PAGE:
HOUSTON—It's well known that mutations in certain genes are hallmarks of cancer, but new research out of The University of Texas MD Anderson Cancer Center has found that in some cases, they can also improve cancer treatment effectiveness. The study, titled “ARID1a Deficiency Impairs the DNA Damage Checkpoint and Sensitizes Cells to PARP Inhibitors,” was published in Cancer Discovery.
AT-rich interactive domain-containing protein 1a (ARID1a) is part of a chromatin remodeling complex, and mutations of this gene disrupt DNA damage repair in cancer cells, enabling disease progression. However, other mutations of ARID1a can make tumors more sensitive to PARP inhibitor drugs such as olaparib, veliparib and BMN673, which block DNA damage repair pathways.
Dr. Guang Peng, assistant professor, Clinical Cancer Prevention, and senior author of the study, explains that ARID1a is part of the SWI/SNF chromatin remodeling complex, which plays a crucial role in rearranging chromatin to facilitate DNA repair.
Given how tiny the nucleus of a cell is, our DNA must be folded to fit, and in that process “it forms chromatin; that's the physical storage form of our genetic information,” says Peng. However, she notes, “That means when you need to express some gene, like a response to cell stress or cell growth, it's going to be very difficult for the transcription of this gene to be conducted in this very condensed chromatin environment.”
“Originally, people recognized that this chromatin remodeling is not only involved in controlling gene expression, it's also involved in controlling DNA repair,” Peng continues. “If you have damage in the DNA, the cell needs to repair that damage, but if the damage is in such a highly condensed chromatin structure, it's very difficult to repair because other proteins cannot go there to fix the damage. This chromatin remodeling complex will participate in the DNA damage site and relax the environment to create a favorable environment for the DNA repair and the DNA damage response.”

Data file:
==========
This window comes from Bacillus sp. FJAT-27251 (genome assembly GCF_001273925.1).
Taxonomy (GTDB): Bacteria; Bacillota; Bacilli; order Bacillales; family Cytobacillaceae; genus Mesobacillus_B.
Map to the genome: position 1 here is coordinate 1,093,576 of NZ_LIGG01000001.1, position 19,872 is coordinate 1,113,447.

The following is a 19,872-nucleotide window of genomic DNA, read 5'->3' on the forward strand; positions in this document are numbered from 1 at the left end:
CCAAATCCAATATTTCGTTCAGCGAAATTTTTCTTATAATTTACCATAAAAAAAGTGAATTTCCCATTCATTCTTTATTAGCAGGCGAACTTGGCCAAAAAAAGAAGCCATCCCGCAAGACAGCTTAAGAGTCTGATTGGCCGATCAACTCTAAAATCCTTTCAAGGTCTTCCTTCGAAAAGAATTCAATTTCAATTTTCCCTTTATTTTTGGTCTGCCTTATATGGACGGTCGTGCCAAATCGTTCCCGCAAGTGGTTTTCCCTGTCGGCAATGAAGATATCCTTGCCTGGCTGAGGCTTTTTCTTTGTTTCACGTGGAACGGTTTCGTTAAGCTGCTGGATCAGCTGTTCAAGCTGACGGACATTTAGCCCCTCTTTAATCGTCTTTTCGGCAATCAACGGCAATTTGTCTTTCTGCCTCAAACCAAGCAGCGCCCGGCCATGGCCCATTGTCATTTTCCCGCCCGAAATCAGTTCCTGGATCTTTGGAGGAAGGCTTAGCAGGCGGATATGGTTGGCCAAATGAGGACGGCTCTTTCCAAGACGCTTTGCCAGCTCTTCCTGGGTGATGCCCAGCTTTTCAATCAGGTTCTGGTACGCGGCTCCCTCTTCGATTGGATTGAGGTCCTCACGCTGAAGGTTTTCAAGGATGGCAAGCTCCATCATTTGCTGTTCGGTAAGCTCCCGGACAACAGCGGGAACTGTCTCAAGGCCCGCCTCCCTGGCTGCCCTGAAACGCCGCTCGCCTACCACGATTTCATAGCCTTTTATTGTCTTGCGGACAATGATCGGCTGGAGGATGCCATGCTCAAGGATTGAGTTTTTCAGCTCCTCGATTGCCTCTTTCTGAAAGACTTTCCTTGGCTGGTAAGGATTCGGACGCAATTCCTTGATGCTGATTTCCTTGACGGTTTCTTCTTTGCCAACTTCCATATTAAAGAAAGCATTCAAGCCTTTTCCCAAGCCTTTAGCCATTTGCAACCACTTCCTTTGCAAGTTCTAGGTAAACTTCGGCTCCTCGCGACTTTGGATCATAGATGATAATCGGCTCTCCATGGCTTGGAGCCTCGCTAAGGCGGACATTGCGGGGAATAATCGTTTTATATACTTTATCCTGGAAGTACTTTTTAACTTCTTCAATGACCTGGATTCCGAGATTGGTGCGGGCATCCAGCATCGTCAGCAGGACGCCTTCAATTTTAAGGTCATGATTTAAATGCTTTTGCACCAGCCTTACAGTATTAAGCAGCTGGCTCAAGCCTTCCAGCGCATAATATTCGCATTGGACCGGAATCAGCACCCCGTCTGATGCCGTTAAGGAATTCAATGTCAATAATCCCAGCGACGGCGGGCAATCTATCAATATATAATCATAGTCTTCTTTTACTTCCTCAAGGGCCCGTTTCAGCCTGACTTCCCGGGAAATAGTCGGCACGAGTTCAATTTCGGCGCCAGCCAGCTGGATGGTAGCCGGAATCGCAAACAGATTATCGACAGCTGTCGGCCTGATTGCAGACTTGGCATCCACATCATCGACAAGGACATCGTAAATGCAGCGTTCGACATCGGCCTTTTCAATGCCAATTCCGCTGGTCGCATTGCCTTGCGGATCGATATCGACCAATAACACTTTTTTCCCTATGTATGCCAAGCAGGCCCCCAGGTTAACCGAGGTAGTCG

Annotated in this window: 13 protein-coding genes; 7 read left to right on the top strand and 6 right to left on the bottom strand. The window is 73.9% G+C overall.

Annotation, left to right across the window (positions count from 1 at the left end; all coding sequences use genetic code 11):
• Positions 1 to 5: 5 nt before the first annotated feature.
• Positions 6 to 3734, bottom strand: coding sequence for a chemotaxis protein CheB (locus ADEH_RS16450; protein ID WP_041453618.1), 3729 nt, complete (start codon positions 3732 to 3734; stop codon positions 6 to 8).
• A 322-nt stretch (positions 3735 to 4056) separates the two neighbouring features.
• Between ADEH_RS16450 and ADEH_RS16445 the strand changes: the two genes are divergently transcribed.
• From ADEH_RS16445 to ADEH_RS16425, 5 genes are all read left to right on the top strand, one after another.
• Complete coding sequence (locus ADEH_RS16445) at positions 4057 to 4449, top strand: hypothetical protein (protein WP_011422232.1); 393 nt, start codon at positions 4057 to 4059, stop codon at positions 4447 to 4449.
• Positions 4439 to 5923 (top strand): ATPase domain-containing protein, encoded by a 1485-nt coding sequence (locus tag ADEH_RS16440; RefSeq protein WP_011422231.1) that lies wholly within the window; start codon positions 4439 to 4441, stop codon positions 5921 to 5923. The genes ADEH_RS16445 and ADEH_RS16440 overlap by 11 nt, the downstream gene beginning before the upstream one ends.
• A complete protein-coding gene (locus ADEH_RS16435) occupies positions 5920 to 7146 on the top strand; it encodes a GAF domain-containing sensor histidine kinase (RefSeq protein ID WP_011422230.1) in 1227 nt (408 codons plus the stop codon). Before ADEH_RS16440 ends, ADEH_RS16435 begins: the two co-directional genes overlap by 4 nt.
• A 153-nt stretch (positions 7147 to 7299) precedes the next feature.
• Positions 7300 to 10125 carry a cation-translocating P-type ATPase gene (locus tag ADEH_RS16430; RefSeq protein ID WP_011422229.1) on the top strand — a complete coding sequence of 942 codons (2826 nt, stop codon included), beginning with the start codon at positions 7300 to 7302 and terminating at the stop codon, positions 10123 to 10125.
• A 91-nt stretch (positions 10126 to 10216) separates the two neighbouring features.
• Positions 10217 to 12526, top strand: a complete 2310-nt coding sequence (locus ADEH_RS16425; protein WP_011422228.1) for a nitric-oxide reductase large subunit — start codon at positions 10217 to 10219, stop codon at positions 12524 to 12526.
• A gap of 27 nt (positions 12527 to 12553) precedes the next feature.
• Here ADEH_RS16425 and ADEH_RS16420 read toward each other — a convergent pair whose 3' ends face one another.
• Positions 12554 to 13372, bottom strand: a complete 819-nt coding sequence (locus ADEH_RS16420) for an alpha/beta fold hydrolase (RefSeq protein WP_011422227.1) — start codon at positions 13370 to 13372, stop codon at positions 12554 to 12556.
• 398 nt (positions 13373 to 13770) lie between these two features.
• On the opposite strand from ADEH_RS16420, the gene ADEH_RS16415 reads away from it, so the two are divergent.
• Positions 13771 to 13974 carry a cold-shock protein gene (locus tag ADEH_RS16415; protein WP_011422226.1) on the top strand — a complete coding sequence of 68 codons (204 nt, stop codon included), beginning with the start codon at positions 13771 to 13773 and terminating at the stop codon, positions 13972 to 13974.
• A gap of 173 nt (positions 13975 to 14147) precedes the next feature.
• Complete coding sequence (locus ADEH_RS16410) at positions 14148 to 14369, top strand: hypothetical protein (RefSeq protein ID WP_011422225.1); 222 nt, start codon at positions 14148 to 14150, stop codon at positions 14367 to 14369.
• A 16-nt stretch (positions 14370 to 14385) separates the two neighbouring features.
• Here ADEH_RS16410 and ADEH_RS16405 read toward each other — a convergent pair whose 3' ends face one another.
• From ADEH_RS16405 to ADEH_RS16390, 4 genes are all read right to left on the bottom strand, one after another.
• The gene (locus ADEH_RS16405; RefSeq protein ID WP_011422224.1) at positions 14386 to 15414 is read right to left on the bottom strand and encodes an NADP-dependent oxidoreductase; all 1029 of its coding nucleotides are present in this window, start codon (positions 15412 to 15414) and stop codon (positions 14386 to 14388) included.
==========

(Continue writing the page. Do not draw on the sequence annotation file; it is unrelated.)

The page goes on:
The exact role ARID1a plays in DNA damage response was identified in this study, as the researchers reported that ARID1a interacts with ATR, a protein that plays a role in damage repair, and helps to organize the DNA structure at the site of the damage. When ARID1a is not functioning normally, DNA damage repair is less efficient, which allows the cancer to progress but also makes cancer cells more sensitive to therapies such as PARP inhibitors that specifically disrupt critical repair pathways. In both cancer cell lines and mouse models, PARP inhibitors were shown to be significantly more effective at killing tumors that presented with ARID1a mutation or loss. Specifically, the authors note in the study's abstract that “ARID1A is recruited to DNA double-strand breaks (DSB) via its interaction with the upstream DNA damage checkpoint kinase ATR. At the molecular level, ARID1A facilitates efficient processing of DSB to single-strand ends and sustains DNA damage signaling. Importantly, ARID1A deficiency sensitizes cancer cells to PARP inhibitors in vitro and in vivo, providing a potential therapeutic strategy for patients with ARID1A-mutant tumors.”
Not all mutations of this gene affect its functions in the same way, however, and as such, Peng noted that “We need to identify which regions of this protein are critical for DNA damage response and repair, as not all patients with ARID1a mutations will be sensitive to PARP inhibitors.”
The next steps for this research will be to determine which mutations confer PARP inhibitor sensitivity and to explore other ways to selectively target cells with ARID1a mutations or mutations in other genes within the SWI/SNF complex. Peng says the team would like to investigate how specific mutations will change the response to PARP inhibitors. Additionally, she tells DDNews, “not one single tumor cell has only one mutation in ARID1a; it does have other genetic alterations coexisting with ARID1a mutation. So how those mutations are going to change the response to PARP inhibitors and how we can maybe target an adaptive response in ARID1a-deficient cells to improve the effect are two questions we would like to follow up.” Peng adds that they have seen some interest to conduct clinical trials based on this study.
While ARID1a is mutated in many cancer types, it is the most commonly mutated gene in a type of ovarian cancer known as clear cell carcinoma, with over 50 percent of tumors containing gene alterations. ARID1a is also seen to have a high rate of mutation in uterine endometrioid carcinoma, gastric cancer, hepatocellular carcinoma and breast cancer, among others.